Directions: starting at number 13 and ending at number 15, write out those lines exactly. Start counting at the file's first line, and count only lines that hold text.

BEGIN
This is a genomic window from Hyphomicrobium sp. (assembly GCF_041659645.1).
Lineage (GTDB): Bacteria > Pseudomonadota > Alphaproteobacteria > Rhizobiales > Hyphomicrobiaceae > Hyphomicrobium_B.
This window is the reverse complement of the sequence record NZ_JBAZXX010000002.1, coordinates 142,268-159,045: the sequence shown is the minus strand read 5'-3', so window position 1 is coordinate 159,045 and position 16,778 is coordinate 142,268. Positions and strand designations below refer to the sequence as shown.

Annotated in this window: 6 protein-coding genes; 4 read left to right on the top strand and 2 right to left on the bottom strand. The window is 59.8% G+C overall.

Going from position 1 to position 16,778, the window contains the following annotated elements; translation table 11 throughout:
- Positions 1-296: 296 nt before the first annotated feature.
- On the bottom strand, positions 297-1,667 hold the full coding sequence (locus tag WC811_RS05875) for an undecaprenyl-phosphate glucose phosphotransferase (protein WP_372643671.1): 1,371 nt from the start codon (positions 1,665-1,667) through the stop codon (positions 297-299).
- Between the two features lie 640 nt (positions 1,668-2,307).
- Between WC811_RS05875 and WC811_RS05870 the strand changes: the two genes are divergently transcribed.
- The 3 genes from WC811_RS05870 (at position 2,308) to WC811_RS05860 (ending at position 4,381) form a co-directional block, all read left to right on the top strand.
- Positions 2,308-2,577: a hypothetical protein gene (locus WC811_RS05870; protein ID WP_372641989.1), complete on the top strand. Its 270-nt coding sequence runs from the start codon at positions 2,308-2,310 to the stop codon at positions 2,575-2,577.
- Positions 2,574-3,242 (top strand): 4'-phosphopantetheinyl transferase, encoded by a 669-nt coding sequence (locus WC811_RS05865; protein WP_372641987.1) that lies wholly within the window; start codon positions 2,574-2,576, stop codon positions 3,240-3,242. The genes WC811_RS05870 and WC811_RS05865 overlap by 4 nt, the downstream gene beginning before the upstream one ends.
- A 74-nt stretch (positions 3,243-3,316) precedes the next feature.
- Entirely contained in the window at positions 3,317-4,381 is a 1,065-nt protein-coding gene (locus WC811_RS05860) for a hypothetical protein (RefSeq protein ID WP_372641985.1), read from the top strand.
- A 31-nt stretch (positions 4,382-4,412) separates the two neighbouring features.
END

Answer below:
- A 74-nt stretch (positions 3,243-3,316) precedes the next feature.
- Entirely contained in the window at positions 3,317-4,381 is a 1,065-nt protein-coding gene (locus WC811_RS05860) for a hypothetical protein (RefSeq protein ID WP_372641985.1), read from the top strand.
- A 31-nt stretch (positions 4,382-4,412) separates the two neighbouring features.